I had a problem with React. This does not shed good light upon React and I was worried first. I still did not get an answer from the React guys on stackoverflow yet. Maybe I post it in the React forum more prominently. On the other side I am satisfied with a workaround in the meantime. As I have a marketing phase now anyway I will return to that problem later.
In order to start marketing I integrated a wordpress blog into vocabup.com. The strategist that I am I have different goals by writing a blog. First is search engine optimization (SEO). Search engines love text and if I want to be found by them I have to tell them how good I am at knowing and providing ways how to improve vocabulary. But it is more than search engines. I read some pages about improving vocabulary. Read, read, read, they say and write. Having a strong vocabulary is said to be the most important factor for having success. Writing really helps myself to dive into the topic and find my niche in the market. And while doing this I can praise what vocabup.com can already do for vocabulary enthusiasts and gather ideas how to improve and direct vocabup.com. Google Analytics will show me which keywords are best to concentrate on and where competition is low enough and what the visitors are interested in. Finally I can enter the market and develop the software very focused and thus efficiently. So blogging is a very cheap and efficient way to get into the market and try keyword combinations out and get feedback.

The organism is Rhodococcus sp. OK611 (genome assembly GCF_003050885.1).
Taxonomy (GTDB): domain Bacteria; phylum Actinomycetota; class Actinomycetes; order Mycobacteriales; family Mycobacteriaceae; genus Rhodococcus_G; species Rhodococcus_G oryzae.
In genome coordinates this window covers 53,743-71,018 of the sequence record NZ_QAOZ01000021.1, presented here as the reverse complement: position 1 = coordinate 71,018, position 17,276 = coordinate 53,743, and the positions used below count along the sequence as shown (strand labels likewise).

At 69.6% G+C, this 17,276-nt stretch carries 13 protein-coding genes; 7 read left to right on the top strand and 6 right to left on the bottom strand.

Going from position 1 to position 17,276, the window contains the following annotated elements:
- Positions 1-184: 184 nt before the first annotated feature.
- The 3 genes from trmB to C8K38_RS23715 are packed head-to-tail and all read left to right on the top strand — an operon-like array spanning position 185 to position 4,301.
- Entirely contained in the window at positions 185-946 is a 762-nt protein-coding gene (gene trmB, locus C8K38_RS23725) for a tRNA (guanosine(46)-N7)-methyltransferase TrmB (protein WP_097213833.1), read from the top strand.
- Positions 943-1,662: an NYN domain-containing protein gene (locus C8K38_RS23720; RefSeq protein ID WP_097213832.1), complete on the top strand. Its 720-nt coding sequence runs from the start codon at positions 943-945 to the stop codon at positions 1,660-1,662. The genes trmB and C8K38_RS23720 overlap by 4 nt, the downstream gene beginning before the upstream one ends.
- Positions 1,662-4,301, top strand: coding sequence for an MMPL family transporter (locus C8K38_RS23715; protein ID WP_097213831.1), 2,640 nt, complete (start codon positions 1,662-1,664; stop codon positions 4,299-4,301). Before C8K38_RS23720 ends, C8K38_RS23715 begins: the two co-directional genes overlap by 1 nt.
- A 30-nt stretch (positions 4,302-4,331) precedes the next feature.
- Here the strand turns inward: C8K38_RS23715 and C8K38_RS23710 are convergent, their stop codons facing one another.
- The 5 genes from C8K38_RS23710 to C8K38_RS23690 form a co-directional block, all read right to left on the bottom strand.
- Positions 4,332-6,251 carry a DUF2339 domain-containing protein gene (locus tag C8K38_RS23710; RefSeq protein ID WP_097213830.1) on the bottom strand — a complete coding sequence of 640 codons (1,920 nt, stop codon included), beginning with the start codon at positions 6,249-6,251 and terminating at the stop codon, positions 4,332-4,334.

Tutorials like this helped me to find an approach how to incorporate a wordpress blog into vocabup.com seamlessly. An obstacle was the unexpected behavior openshift adds to committing and pushing a git repository to the production server. Normally you would tell git which files to leave out from committing and pushing by the .gitignore file. My aim was to just leave different wordpress installations on development and production server and maybe just check in and deploy the theme. Git supports this workflow and can ignore files that are not in the index. But Openshift deletes ignored files from the remote repository on the production server. Openshift clears the remote repository at first and push the resources freshly each time you git push to production. So I just had to write a post deployment action hook, which creates a blog directory and places a symbolic link into it which points to a persistent directory where I have my wordpress installation now. But know that!